Organizations that don’t have the resources to implement a private cloud of their own can opt for a third-party cloud service known as desktop-as-a-service, or DaaS. This removes a great deal of complexity from the transition process and spreads costs out over time. The trade-off is a lack of internal command and control. Leaving data protection entirely in the hands of a third party calls for a great deal of trust. For institutions that deal with highly sensitive information, the risk can sometimes be too high.

Many private firms and government agencies are likely to choose a combination of these two models depending on their specific needs. For example, a cloud service might be ideal for a holiday call center with seasonal employees that share a small set of very specific tasks. A private cloud might be better suited for the more dynamic job of marketing with changing needs for modern content creation tools.

Considering the End-Point Device

It is important to think of the end-point device as part of any cloud migration plan. Many organizations simply repurpose their existing computers as cloud access devices. This negates one of the main benefits of cloud computing because it nearly doubles the overall hardware and software footprint without removing that which is no longer needed. An investment in cloud technology can be maximized using ultra slim end-point devices that are optimized for consumption only. Such devices include tablets, Chromebooks, smartphones, thin clients and zero clients. These devices eliminate much of the overhead that is still left behind on a repurposed computer. With most of that overhead gone, centralized management and data protection become a reality like never before.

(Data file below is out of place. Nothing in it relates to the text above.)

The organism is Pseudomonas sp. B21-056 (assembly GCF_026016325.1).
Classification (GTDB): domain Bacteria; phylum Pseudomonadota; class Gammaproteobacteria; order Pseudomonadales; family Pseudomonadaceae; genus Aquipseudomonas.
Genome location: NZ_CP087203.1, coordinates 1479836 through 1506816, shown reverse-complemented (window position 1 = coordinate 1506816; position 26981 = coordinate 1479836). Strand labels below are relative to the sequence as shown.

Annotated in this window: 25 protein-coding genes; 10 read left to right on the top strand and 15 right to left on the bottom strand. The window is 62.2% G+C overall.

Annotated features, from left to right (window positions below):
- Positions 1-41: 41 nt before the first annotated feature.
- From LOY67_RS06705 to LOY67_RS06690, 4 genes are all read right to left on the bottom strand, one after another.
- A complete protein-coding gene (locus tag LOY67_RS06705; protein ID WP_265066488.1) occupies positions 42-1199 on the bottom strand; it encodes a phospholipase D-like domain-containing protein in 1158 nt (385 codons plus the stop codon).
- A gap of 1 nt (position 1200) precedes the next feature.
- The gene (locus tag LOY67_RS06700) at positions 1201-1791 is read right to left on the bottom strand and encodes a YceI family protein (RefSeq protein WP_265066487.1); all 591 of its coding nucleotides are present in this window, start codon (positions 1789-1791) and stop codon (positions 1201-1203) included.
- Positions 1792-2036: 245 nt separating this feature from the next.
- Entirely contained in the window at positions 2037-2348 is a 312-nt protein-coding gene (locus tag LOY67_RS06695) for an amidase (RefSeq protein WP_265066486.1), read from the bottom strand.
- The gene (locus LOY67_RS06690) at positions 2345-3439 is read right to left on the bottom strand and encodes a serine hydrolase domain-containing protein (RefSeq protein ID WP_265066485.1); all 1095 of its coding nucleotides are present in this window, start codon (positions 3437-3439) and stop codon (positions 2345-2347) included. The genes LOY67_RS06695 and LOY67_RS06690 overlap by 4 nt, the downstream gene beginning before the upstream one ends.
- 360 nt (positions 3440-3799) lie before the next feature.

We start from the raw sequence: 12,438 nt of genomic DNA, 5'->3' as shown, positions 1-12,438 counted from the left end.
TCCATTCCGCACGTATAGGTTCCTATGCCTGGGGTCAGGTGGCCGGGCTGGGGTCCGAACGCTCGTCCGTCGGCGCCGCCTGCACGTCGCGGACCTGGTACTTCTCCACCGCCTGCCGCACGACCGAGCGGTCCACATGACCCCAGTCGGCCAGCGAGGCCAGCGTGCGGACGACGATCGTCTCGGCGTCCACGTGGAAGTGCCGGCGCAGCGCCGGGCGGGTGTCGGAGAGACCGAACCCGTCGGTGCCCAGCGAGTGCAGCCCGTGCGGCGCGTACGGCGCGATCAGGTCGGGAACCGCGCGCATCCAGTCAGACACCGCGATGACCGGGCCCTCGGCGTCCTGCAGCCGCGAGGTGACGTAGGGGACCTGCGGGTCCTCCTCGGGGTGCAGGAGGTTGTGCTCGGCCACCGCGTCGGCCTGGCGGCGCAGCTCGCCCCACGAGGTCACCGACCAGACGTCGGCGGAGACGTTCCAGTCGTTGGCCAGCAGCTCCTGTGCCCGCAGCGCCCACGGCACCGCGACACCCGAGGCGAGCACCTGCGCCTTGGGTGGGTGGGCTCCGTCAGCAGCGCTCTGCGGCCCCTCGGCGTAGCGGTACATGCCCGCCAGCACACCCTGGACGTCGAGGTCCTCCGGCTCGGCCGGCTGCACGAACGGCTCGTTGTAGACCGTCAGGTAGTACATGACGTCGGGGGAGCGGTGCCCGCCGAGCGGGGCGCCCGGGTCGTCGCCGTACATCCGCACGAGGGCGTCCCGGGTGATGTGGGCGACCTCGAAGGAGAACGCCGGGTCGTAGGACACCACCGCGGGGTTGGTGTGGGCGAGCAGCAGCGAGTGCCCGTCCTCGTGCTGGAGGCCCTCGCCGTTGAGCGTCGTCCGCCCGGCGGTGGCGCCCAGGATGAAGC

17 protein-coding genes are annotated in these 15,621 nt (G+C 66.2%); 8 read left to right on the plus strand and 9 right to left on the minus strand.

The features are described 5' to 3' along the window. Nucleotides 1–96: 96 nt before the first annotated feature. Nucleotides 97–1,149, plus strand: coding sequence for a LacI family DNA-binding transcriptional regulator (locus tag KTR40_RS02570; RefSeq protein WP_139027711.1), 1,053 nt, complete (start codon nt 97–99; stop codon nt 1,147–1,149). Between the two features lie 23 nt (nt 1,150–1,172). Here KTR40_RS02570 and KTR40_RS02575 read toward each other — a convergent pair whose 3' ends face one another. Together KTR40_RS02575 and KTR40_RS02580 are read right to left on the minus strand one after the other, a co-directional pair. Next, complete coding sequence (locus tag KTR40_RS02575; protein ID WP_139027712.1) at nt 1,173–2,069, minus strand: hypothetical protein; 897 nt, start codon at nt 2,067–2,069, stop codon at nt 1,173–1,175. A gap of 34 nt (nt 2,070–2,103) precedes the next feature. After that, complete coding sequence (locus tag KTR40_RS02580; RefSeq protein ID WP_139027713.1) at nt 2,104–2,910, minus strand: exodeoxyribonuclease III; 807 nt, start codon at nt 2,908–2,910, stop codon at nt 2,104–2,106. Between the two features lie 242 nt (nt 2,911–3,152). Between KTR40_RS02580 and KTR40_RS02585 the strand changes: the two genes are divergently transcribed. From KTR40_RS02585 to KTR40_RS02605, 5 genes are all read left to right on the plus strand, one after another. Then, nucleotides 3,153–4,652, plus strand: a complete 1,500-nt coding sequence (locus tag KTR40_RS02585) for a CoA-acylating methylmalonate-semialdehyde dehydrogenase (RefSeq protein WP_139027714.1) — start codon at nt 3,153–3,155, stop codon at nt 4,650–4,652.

Samsung has developed a line of zero client endpoint devices designed specifically as cloud desktops. Samsung zero client technology replaces the typical desktop OS found running on a computer with a chipset designed solely for network communication. In essence, the clients use hardware-based intelligence to interact with a cloud environment. This approach not only reduces the desktop attack surface for greater network security, but it also increases performance while reducing power both consumption and heat dissipation. The end result is a simplified cloud access device that requires little or no administration, provides the highest level of desktop security and reduces both energy and cooling costs.

Looking to tap into the security and manageability benefits of cloud computing? Learn more about zero clients displays, desktops and other endpoint options.

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Greg Spence

Greg Spence leads business development for VDI endpoints at Samsung Electronics America. He has been in the desktop virtualization space since 1998. Looking at cloud access from the viewpoint of the IT buyer, Greg has guided development efforts leading to new designs that enhanced the usability, manageability, performance and power consumption of thin/zero clients. With a background in electronics engineering and information systems, Greg’s deep expertise and vision have consistently moved the needle forward, innovating cloud access technology at the endpoint.